New Britain City Journal

New Britain's Weekly Online Newspaper

Feature News

Top 10 Events in New Britain in 2014

The New Britain City Journal is looking back at the top highlights in the City in 2014

10. Rose Garden Festival – It was the first time it was held and no one knew exactly what to expect. By the time it was done, it was one of the best events the City held all year.

People across the City and state came out for the festival on Saturday, June 14. The weather could not have been more perfect as more than 1,000 people attended the festival presented by Stanley Black and Decker and sponsored by the Greater New Britain Chamber of Commerce.

The top of Walnut Hill Park was decorated with tables and chairs as a number of restaurants offered a variety of dishes and a bar area was open for business.

The over 21 crowd listened, sang and danced to the music of Shaded Soul and Soul Sound Review.

“It was incredible. For its first year we are so proud. Everybody had such a good time and there were no problems,” said Mayor Erin Stewart. “The restaurants ran out of food four times. They had to get more food. I never thought in a million years I would be dancing underneath the World War Monument.”

The rose garden, atop the park near the World War I Monument, is the largest volunteer maintained Rose Garden in the state, led by the efforts of Kate McCue and the Friends of Walnut Hill Rose Garden.

9. Go Ape Comes to the City – A new high ropes aerial adventure course at AW Stanley Park will be coming to New Britain in the Spring.

Go Ape LLC entered an agreement to run the course for 10 years paying the City $20,000 a year. The amount could increase depending on gross revenue.

Go Ape will construct and break down the course with the highest priority being the protection of the natural features of AW Stanley Park while providing visitors with access and educational opportunities that are compatible with common resource protection goals. Go ape currently has courses all across the country and world with all reference checks stating a very positive relationship with the vendor with minimal disruption to the natural habitat.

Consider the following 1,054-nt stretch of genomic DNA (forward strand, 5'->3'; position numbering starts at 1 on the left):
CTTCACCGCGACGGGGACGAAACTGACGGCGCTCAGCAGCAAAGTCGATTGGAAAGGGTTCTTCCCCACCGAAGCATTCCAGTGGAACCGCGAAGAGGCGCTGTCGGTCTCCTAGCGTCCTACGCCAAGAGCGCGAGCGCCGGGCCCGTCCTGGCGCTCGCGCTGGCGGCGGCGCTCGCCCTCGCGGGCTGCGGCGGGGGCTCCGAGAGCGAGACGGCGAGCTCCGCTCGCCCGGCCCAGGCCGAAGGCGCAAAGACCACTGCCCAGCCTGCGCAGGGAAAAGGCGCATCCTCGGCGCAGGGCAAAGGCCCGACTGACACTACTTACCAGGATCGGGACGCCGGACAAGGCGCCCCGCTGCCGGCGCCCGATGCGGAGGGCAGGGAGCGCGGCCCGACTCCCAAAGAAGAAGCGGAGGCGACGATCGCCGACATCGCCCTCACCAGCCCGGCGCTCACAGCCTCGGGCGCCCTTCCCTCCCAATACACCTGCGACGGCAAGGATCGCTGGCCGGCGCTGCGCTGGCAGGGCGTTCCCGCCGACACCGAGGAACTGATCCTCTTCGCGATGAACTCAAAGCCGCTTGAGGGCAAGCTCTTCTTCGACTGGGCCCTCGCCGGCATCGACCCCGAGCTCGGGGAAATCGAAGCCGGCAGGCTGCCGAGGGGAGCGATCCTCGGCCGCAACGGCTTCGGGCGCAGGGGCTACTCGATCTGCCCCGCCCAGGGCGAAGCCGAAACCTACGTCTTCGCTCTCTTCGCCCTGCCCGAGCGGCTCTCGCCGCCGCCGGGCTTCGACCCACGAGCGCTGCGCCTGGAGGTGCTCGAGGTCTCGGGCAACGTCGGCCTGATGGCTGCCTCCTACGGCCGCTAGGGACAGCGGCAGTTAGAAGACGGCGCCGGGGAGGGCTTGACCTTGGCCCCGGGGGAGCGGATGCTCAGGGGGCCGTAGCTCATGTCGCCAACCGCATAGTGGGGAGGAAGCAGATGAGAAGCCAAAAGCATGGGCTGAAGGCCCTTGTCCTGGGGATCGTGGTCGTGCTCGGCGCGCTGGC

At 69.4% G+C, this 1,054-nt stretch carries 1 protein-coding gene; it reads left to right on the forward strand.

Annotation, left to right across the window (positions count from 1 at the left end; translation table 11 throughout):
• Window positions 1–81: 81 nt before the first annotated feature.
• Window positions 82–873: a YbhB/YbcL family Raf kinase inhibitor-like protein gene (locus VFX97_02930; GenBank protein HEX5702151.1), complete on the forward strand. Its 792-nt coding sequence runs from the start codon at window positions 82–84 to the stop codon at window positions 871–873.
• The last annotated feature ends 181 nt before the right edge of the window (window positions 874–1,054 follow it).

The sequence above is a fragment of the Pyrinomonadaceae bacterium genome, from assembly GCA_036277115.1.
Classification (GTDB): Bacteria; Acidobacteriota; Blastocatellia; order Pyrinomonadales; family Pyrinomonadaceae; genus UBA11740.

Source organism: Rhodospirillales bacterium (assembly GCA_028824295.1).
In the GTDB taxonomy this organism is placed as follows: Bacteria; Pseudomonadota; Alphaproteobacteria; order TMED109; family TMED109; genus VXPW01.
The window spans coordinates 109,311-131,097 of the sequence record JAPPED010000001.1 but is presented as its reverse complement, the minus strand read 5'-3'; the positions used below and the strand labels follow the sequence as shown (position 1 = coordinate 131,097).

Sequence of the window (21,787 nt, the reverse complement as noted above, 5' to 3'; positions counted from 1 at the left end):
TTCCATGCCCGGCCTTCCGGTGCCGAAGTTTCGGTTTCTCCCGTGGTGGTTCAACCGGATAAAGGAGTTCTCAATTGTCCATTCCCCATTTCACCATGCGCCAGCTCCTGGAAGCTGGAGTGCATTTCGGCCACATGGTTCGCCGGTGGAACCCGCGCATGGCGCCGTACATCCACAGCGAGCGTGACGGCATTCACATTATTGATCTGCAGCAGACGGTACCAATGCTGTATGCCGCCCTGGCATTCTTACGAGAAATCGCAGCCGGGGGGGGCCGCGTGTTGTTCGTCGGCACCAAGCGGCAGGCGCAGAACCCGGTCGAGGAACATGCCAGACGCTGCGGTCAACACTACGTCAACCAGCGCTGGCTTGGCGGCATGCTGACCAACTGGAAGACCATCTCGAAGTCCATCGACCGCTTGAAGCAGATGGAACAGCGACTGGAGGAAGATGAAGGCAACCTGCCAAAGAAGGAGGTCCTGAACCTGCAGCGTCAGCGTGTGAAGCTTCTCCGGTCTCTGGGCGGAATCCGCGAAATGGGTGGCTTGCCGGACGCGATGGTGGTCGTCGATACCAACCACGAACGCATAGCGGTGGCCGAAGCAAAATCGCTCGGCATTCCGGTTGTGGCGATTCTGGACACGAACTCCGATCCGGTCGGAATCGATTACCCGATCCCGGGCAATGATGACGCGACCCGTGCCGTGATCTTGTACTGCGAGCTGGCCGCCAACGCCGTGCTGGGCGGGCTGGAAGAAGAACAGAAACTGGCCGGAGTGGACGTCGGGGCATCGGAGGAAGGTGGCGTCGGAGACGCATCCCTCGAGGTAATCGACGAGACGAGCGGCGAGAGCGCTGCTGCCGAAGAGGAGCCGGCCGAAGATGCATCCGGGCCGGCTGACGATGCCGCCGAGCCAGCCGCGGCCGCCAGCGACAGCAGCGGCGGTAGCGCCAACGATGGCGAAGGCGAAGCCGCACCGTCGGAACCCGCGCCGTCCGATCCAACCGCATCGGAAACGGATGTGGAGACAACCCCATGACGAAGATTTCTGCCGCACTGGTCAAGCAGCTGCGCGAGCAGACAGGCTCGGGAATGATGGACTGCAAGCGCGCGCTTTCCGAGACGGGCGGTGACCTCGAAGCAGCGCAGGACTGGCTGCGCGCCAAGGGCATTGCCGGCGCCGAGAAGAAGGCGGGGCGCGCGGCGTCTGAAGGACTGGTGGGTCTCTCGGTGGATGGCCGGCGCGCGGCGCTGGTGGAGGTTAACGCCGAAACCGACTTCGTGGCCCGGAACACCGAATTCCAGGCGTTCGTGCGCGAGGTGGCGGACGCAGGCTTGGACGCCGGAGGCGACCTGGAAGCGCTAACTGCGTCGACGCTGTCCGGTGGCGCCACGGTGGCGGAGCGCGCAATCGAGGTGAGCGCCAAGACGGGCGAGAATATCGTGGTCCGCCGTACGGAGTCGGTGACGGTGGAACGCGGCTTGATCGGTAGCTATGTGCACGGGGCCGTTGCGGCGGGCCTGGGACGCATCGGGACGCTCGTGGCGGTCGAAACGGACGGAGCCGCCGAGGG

It will go from tree top to tree top with very little environmental impact and the City believes this adventure course will bring tourism to the City of New Britain from all over the State of Connecticut and New England.

8. Incumbents Win – The Democrats in New Britain kept their positions at the state level.

Republican incumbent Theresa Gerratana, 6th District, who ran unopposed on the ballot won. Todd Cheney did qualify as a write-in ballot.

In a race many predicted would be close the 24th District Democratic incumbent Rick Lopes beat Gennaro Bizzarro 2,323-1,872 in New Britain.

Democratic incumbent in the 25th District Robert Sanchez had little difficulty beating three candidates running against him. Sanchez garnered 2,198 votes while his opponents Republican Ed Colon had 697, unaffiliated Al Mayo finished with 97 and Green Party Candidate Paul Gobell had 55.

Democratic incumbent in the 26th District Peter Tercyak defeated Republican challenger Piotr Ceglarz 2,480-1,681.

7. $4 million boo-boo – Former Mayor Tim O’Brien apparently made a mistake of $4 million that put the City in quite a quandary. O’Brien gave the Board of Education $4.4 million extra in the 2013-14 budget that Councilmen were told were from state funds. O’Brien claimed it was done on purpose.

Because it was placed under the City budget, the City was responsible to give the board the $4.4 million.

The City is still in the hole for the mistake putting it in a deficit for the present budget.

6. Costco Approval – After waiting for four years to see the Costco project break ground, it finally happened in September.

Officials touted that 220 new jobs would occur thanks to the project during groundbreaking ceremonies at the Red Nine of Stanley Golf Course.

“I can’t believe we are finally here,” said Mayor Stewart. “As Mayor of the great City of New Britain I could not be happier. The most important part is 220 jobs. A community where the unemployment rate is higher than the state average needs jobs and needs them now. Costco is going to be able to provide it to them.”

The project was delayed for several reasons including failure to agree with the owners of the property where Target was located for a shared entrance.

The City also gave Costco tax abatements due to the extended process.

Costco will build the store on 15.49 parcels of land on Hartford Ave. Three holes on the Stanley Golf Course would be moved to a part of Newington that the City purchased.

Residents in the area fought against the destruction of the golf course land throughout the project.


5. President Barack O’Bama Visits City – President Barack Obama came to New Britain in February to Central Connecticut State University (CCSU) to speak on raising the minimum wage.

After a quick stop at Café Beauregard on Main St. for lunch, where he ordered a Korean beef sandwich and chili, Obama spoke to a large crowd at Detrick Gymnasium for about 35 minutes.